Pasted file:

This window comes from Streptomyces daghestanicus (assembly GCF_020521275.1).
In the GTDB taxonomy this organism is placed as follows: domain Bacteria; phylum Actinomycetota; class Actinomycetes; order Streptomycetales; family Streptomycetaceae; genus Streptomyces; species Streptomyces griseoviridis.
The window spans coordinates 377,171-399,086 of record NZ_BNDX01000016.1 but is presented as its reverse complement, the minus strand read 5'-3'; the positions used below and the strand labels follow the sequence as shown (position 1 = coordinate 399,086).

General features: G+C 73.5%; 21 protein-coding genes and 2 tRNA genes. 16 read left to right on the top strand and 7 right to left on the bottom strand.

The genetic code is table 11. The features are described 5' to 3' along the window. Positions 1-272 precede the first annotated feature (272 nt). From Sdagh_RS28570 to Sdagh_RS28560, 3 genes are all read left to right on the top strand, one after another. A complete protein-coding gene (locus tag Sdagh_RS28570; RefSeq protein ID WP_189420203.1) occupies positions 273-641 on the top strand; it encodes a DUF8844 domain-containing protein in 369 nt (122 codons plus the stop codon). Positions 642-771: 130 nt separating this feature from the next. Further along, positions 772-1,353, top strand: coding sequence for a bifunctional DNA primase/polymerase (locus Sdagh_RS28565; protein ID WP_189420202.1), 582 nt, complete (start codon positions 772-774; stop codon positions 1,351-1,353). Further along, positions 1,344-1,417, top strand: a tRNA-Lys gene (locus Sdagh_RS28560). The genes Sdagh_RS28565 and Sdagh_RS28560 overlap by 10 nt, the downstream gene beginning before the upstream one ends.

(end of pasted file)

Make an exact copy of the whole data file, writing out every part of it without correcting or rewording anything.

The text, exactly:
This window comes from Streptomyces daghestanicus (assembly GCF_020521275.1).
In the GTDB taxonomy this organism is placed as follows: domain Bacteria; phylum Actinomycetota; class Actinomycetes; order Streptomycetales; family Streptomycetaceae; genus Streptomyces; species Streptomyces griseoviridis.
The window spans coordinates 377,171-399,086 of record NZ_BNDX01000016.1 but is presented as its reverse complement, the minus strand read 5'-3'; the positions used below and the strand labels follow the sequence as shown (position 1 = coordinate 399,086).

General features: G+C 73.5%; 21 protein-coding genes and 2 tRNA genes. 16 read left to right on the top strand and 7 right to left on the bottom strand.

The genetic code is table 11. The features are described 5' to 3' along the window. Positions 1-272 precede the first annotated feature (272 nt). From Sdagh_RS28570 to Sdagh_RS28560, 3 genes are all read left to right on the top strand, one after another. A complete protein-coding gene (locus tag Sdagh_RS28570; RefSeq protein ID WP_189420203.1) occupies positions 273-641 on the top strand; it encodes a DUF8844 domain-containing protein in 369 nt (122 codons plus the stop codon). Positions 642-771: 130 nt separating this feature from the next. Further along, positions 772-1,353, top strand: coding sequence for a bifunctional DNA primase/polymerase (locus Sdagh_RS28565; protein ID WP_189420202.1), 582 nt, complete (start codon positions 772-774; stop codon positions 1,351-1,353). Further along, positions 1,344-1,417, top strand: a tRNA-Lys gene (locus Sdagh_RS28560). The genes Sdagh_RS28565 and Sdagh_RS28560 overlap by 10 nt, the downstream gene beginning before the upstream one ends.